m = 304, T=5,t=c(1,2,3,4,5),
sumNumNeigh = 1860,
num = c(),
adj = c())
INITS>
list(alpha=0,
alpha1=0,
...,
beta=0,
tau.v=1,
tau.u=1,
tau.delta=1,
u=c(), # zeores
delta=c(), # zeores
v=c()) # zeores
From Bridget Freisthler <[log in to unmask]>
Sent Monday, July 24, 2006 6:12 pm
To [log in to unmask]
Cc
Bcc
Subject spacetime correlation in WinBUGS
In case no one else has responded, I have seen two different ways of
modeling spacetime variation. Details can be found in:
Bernardinelli, L., Clayton, D., Pascutto, C., Montomoli, C.,
Ghislandi, M., & Songini, M. (1995). Bayesiananalysis of spacetime
variation in disease risk. Statistics in Medicine, 14(2122), 243343.
Waller, L.A., Carlin, B.P., Xia, H., and Gelfand, A.
(1997). "Hierarchical spatiotemporal mapping of disease rates".
Journal of the American Statistical Association 92, 607617.
Best,
Bridget
Bridget Freisthler, Ph.D., Assistant Professor
Department of Social Welfare, UCLA School of Public Affairs
3250 Public Policy Building, Box 951656, Los Angeles, CA 90095
(Phone) 310/2061602 (Fax) 310/2067564
(email) [log in to unmask]
From Rodney Sparapani <[log in to unmask]>
Sent Tuesday, July 25, 2006 4:12 pm
To ERIK E OSNAS <[log in to unmask]>
Cc
Bcc
Subject Re: spacetime correlation
Hi Erik:
This sounds like a very interesting project that I'd love to hear more
about.
I think this can be done, but you'd need to do some bookkeeping.
Suppose
that we have N areas and T times, letting M=TxN. If N=4 and T=2, then
it
should be simple enough to display if adjacency is only nearest
neighbors and
the weights are all 1:
S[8] ~ car.normal(adj[], weight[], num[], tau);
Areas
1 2
3 4
Index Area Time adj[1] adj[2] adj[3] num[]
1 1 1 2 3
0 2
2 2 1 1 4
0 2
3 3 1 1 4
0 2
4 4 1 2 3
0 2
5 1 2 1 6
7 3
6 2 2 2 5
8 3
7 3 2 3 5
8 3
8 4 2 4 6
7 3
Rodney
From Rodney Sparapani <[log in to unmask]>
Sent Wednesday, July 26, 2006 12:15 pm
To ERIK E OSNAS <[log in to unmask]>
Cc
Bcc
Subject Re: spacetime correlation
ERIK E OSNAS wrote:
> Thanks for your response. I have been trying to think of an
indexing
> scheme like what you propose, but I haven't been able to get my head
> around it.
>
> I do think that there will have to be N x T "locations" in the
> adjacency matrix and I have been able to code that in for the num[]
> vector. The adj[] vector is more problematic. Your example helps.
I
> will have to think more about it to see if it solves my problem.
> The "trick" you propose is to refer to an adjacent neighbor in the
new
> NT index rather than to the original index of N areas. That makes
> sense to me. If I can write reasonable code for that problem and it
> works, I'll let you know.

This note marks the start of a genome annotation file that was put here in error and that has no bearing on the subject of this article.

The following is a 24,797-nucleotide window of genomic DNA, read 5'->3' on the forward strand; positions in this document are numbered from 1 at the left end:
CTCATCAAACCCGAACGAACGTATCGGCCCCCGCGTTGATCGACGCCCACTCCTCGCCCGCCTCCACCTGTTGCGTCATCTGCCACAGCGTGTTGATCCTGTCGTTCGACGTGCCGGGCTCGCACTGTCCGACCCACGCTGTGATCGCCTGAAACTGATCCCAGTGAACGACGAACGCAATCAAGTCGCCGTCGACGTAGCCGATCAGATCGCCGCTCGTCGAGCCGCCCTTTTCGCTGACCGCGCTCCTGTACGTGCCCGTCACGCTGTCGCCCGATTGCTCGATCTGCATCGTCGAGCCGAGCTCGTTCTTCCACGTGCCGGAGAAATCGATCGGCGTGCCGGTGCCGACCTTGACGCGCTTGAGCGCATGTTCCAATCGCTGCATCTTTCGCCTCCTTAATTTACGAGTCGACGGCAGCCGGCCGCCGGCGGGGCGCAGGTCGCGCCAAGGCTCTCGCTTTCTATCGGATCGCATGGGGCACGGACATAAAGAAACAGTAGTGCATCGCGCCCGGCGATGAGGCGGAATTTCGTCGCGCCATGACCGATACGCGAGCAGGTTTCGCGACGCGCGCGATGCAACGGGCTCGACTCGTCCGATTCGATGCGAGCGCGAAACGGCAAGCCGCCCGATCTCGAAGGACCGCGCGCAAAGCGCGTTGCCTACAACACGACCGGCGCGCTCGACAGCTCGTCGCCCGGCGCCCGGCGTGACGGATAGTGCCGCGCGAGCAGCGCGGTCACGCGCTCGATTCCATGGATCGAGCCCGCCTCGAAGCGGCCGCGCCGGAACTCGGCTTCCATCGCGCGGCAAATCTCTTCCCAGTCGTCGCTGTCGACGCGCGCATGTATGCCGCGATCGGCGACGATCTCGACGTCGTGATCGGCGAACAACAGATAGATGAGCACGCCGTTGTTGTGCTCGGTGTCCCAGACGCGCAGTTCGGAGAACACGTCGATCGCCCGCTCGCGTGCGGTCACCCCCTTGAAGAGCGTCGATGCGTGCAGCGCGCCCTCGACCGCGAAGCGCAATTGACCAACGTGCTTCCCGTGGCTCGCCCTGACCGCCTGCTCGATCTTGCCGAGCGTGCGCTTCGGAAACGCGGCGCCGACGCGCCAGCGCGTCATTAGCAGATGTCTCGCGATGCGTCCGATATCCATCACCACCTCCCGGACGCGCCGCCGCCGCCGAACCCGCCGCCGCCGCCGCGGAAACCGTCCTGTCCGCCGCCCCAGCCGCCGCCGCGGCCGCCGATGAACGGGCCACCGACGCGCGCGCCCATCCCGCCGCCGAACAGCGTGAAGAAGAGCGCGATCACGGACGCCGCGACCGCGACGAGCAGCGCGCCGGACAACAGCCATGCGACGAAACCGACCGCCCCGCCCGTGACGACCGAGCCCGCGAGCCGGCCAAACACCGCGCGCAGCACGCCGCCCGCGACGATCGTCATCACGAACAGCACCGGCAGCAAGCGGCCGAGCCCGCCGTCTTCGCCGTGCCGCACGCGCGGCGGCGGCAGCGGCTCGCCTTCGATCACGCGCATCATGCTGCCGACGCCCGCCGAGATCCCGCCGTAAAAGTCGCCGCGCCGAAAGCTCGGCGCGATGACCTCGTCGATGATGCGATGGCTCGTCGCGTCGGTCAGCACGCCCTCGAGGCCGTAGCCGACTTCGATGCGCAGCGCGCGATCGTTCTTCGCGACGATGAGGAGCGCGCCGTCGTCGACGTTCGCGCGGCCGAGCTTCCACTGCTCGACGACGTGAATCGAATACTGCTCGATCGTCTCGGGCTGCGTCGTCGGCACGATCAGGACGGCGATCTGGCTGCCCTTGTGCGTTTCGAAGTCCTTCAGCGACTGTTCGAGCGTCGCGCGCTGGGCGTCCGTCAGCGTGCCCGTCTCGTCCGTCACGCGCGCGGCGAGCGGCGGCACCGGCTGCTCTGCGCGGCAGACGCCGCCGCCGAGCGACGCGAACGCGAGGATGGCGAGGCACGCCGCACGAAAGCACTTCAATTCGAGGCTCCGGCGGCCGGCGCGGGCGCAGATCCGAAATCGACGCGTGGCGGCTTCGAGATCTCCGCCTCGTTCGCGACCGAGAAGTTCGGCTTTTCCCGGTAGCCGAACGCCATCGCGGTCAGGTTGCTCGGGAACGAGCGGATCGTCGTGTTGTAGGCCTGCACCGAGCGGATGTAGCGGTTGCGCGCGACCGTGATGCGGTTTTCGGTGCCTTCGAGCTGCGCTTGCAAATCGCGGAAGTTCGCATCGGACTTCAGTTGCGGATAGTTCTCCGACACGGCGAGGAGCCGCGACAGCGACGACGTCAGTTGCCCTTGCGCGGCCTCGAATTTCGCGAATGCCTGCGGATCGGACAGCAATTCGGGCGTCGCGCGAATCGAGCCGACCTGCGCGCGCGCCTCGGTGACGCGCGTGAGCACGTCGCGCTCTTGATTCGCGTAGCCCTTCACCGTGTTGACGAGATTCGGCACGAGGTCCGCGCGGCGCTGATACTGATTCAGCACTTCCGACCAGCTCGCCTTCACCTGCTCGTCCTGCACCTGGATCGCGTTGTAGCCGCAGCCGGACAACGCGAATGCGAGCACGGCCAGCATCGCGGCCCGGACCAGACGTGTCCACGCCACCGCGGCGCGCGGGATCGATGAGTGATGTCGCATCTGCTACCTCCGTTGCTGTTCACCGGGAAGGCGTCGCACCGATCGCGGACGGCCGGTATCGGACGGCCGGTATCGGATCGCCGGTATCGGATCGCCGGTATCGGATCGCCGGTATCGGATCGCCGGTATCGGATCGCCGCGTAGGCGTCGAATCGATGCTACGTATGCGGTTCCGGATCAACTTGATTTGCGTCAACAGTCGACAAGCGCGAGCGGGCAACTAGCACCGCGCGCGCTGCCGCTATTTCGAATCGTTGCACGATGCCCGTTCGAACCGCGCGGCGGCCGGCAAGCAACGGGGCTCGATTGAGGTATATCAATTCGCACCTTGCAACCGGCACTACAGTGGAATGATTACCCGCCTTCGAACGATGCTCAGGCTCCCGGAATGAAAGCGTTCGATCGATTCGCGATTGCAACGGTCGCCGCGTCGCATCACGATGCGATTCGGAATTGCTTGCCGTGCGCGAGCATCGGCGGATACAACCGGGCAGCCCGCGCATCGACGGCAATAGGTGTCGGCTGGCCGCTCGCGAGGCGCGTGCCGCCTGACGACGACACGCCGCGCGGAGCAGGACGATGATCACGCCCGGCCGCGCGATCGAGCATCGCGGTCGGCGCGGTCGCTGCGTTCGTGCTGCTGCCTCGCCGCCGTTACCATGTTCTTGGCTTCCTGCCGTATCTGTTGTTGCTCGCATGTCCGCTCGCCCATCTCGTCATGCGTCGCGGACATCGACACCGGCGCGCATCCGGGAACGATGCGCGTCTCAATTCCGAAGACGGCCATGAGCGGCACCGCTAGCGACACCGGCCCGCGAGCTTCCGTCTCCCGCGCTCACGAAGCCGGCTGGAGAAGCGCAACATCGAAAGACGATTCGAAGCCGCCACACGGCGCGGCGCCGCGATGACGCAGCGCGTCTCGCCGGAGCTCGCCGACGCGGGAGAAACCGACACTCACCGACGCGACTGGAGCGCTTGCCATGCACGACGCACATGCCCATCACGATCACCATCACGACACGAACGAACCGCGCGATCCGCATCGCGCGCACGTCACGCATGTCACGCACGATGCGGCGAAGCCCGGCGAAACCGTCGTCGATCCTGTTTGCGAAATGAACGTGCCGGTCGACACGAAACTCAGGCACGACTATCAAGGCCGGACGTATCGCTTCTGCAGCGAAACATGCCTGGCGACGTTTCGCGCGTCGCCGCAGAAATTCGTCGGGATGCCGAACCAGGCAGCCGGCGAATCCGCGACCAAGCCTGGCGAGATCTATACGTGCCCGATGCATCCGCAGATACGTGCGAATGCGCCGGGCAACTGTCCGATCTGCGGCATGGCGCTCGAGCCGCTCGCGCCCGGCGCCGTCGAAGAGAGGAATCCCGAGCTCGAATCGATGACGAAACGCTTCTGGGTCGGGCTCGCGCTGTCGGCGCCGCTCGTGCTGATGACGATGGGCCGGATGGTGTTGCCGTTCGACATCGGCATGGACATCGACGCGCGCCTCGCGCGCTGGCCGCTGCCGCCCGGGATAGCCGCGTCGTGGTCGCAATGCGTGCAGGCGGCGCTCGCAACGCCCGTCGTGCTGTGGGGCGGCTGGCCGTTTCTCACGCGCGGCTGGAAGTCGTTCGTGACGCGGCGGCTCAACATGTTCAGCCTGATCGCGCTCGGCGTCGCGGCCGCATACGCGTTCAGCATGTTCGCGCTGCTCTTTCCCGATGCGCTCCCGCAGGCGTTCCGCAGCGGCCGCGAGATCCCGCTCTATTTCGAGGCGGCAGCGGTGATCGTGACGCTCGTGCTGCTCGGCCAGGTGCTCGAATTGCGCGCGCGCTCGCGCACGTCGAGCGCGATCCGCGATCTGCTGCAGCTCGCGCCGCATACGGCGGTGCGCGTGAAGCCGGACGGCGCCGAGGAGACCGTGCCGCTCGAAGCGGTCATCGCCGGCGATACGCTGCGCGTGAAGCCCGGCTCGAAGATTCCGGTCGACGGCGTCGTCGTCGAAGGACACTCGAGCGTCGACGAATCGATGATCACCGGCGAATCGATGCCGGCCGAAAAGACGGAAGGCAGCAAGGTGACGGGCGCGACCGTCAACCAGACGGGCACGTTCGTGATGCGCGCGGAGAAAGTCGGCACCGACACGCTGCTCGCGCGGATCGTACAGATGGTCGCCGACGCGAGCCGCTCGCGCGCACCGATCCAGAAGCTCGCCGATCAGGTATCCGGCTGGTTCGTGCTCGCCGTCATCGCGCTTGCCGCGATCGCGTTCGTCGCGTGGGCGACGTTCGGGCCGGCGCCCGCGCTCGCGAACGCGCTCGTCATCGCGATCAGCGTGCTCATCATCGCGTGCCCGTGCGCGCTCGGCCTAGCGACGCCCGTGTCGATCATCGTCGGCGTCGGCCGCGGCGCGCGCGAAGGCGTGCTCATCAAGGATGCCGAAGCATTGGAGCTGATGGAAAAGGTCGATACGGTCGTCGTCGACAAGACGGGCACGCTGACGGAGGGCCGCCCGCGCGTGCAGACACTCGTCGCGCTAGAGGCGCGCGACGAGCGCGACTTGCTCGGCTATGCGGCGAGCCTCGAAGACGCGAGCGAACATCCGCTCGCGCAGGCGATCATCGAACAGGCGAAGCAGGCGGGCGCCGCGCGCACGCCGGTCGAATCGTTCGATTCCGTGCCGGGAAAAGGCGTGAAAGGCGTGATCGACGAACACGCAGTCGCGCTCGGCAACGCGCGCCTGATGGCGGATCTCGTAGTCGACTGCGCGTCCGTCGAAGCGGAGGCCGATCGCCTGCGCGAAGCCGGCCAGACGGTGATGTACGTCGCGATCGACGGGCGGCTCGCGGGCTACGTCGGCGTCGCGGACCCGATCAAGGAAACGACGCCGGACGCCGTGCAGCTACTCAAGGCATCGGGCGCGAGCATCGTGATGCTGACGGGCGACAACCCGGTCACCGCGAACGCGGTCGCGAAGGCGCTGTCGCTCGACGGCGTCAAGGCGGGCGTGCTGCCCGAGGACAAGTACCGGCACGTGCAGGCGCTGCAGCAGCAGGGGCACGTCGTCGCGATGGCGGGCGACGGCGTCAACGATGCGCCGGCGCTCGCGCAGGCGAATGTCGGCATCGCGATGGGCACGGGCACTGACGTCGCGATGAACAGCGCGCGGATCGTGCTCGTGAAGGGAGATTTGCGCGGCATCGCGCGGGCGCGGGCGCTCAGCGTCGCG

>
> Do you think that explicitly coding the spatial and temporal
neighbors
> into the car.normal function is different than using a model of
> Bernardinelli (1995)? The model is:
>
> x(ij) = a + u(i) + B t(j) + v(i) t(j)
>
> i is an index for spatial location, j is an index for time t, a is
the
> average effect (intercept), u(i) is the car.normal random effect (+
an
> unstructured effect as in the BYM model that I left out for
> simplicity), B is a regression effect for time, and v(i) is a area
> specific car.normal "random slope" for time.
>
> Is this different than the indexing model that I asked my original
> question about? I think so, but I'm not sure exactly how to think
> about this. It seem to me that the Bernardinelli model allows the
> spatially correlated time effect v(i) to be independent of the
> spatially correlated areaspecific random effect u(i); whereas, the
> model that I propose forces simultaneous correlation across time and
> space for each location.
>
> Thanks for any help,
>
> Erik
>
Hi Erik:
Well, I haven't seen your model, but I suspect the two models are
different. The Bernardinelli
model has a random slope which seems to imply that there is a linear
relationship with time.
These are called "growth models" and I don't care for them. They make
sense only
in circumstances where a specific relationship with time makes sense:
although, that sounds like it is
obvious, these models are often misused, especially in psychiatric
clinical trials that I am familiar
with. So, in my opinion, your model makes alot more sense. Of
course,
you can try both models
and see which one is a better fit for your data. However, it is nice
to
have a hypothesis that one
will be better than another before trying it out. I think this would
lead to a nice test via a
Bayes Factor.
Rodney
From Darren Mayne <[log in to unmask]>
Sent Wednesday, July 26, 2006 8:50 pm
To ERIK E OSNAS <[log in to unmask]>
Cc
Bcc
Subject RE: spacetime correlation in WinBUGS
Hi Erik
I am certain you have already received plenty of advise from people
much
more qualified than me; however, you can find examples of space x time
models of the formulation you describe in Disease Mapping with WinBUGS
and
MLwiN (Lawson et al, 2003, pp 128133). The programs for implementing
the
examples in this book are also available from
http://www.sph.sc.edu/alawson/. I have not implemented these models
myself;
however, a college has a paper that may be of interest: Spatiotemporal
analysis of acute admissions for Ischemic Heart Disease in NSW,
Australia.
Burden S, GuhaS, Morgan G, Ryan L, Sparks R, Young L. Environmental and
Ecological Statistics 2005;12(4):427448.
Cheers
Darren
Erik Osnas
Assistant Scientist
Department of Wildlife Ecology
University of Wisconsin
218 Russell Labs
1630 Linden Dr.
Madison, WI 53706
6082621984